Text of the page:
Peru brews new twist on Pay it Forward

By Hannah Vickers
Peru This Week

It seems strange how much of a difference something as small as a coffee can make. But the thinking behind the Pending Coffees initiative is that small things can make a big difference.

It’s simple: in any participating café, you just add an extra coffee (or something else) onto your order, to get held back for someone who needs it. According to the Pending Coffees website, the initiative is great for several reasons: it’s simple, it’s direct – you know where your money’s going – and you’re supporting a local business as well as someone in need. The simplicity of the scheme also makes it flexible; instead of a coffee, you can get someone a bowl of soup, a bottle of water, a sandwich… Anything, in fact, that the café, bar, or restaurant happens to be selling.

The whole thing only started up in March of last year and it’s become a rapidly growing movement across the world. The founder, John Sweeney was inspired by a story of the old Neapolitan tradition of buying a coffee for those who couldn’t afford it. He wanted to bring it back and started up a Facebook page, encouraging cafés and customers to get involved. “I have always wanted to make a difference in the world and as soon as I heard about pended coffees, I just knew that was how I would,” he said.

Publicist Vanessa Vásquez decided Peru needed a bit of that fellow feeling, and started the initiative in Peru last year. She had experienced the kindness of strangers when she fell ill while traveling abroad and wanted to share it.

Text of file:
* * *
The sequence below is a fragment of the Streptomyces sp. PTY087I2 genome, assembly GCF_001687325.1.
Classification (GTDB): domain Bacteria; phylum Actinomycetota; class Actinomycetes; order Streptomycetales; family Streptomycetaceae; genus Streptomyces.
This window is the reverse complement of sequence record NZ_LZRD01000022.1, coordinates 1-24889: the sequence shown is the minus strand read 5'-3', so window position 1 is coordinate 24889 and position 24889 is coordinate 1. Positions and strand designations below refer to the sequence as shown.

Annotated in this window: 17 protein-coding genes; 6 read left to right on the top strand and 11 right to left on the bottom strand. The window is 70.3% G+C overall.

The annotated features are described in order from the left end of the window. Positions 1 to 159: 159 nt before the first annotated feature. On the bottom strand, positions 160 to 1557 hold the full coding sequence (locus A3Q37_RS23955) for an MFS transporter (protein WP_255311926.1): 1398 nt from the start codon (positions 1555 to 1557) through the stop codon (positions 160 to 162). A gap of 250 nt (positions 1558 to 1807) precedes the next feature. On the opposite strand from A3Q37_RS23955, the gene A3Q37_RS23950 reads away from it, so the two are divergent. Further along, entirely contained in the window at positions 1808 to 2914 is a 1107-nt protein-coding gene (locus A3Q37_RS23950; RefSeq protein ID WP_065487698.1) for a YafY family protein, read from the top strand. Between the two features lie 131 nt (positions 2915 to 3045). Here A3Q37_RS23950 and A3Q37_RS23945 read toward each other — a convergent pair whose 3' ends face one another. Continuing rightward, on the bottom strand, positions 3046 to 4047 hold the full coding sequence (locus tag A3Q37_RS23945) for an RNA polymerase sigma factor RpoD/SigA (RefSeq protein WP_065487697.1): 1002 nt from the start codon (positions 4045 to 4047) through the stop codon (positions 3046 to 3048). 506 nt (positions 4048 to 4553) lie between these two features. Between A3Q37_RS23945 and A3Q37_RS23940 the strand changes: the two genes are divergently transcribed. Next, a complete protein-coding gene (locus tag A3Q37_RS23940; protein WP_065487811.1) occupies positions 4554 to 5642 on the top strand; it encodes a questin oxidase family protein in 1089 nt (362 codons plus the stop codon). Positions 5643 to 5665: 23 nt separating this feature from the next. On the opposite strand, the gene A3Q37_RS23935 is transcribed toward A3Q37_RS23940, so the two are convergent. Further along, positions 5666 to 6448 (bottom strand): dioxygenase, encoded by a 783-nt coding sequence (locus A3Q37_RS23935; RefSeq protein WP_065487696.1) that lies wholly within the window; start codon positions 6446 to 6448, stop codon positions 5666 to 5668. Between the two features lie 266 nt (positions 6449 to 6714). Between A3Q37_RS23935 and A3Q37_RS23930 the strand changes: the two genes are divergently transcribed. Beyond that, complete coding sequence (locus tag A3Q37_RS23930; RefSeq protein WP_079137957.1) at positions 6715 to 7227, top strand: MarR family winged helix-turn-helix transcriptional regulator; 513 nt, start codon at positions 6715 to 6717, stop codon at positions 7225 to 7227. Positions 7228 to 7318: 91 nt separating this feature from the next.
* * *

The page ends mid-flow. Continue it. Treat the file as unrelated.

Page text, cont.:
The initiative officially began in Peru on May 8 2013, when Vanessa created the Facebook page. “The first coffee was given out two weeks later,” she said. It’s been a hit, with cafés across Lima participating, and even the San Borja chain of Subway getting involved.

I met up with Vanessa in Matilda, one of the participating cafes, to see how the initiative was going a year on. According to Vanessa, suspended coffees (café pendiente in Peru), is about more than just the coffee. It’s about bothering to see someone, to treat them as the equal that they are.

She talks about Cafe pendiente, and juguete pendiente, another NGO that she’s started up, as ways to connect with people and says that it’s something that’s changed the way she sees the world. Vanessa says that the initiative helps people put themselves in other people’s shoes.

“It bursts your balloon (and you see) everything that’s around you,” she said in the tiny café, hands wrapped around a warm cup of coffee. “My life changed completely. Knowing people in the street live realities that I didn’t know about made me grow as a person and as a human being.”

The thing that makes Suspended Coffees stand out is that it’s working on breaking down barriers between people that have money and people that don’t. Poverty is an isolating thing. The initiative is not limited to the homeless, but rather anyone who is strapped for cash and could do with a coffee.

The suspended coffee scheme is a bit different in Peru than it is in most other countries. Here, when you buy the suspended coffee, you receive a card to give to someone needy, instead of it being totally anonymous. “I think that the initiative is so lovely that anyone could have brought it (to Peru). It’s just having the courage to do it,” she said.

And, what plans does she have for Cafe Pendiente have for the future? Vanessa says that she wants the initiative to spread around the country, and hopefully spread out to helping people in other ways, like by giving them warm clothing or a place to sleep. There’s a lot of work ahead of her, but she doesn’t seem fazed.

“I feel very happy and that I’ve got quite a big responsibility now that it’s an initiative that needs a lot of work to make it work and for the people to consent. And that’s what makes me love it even more, because it’s a daily challenge.”

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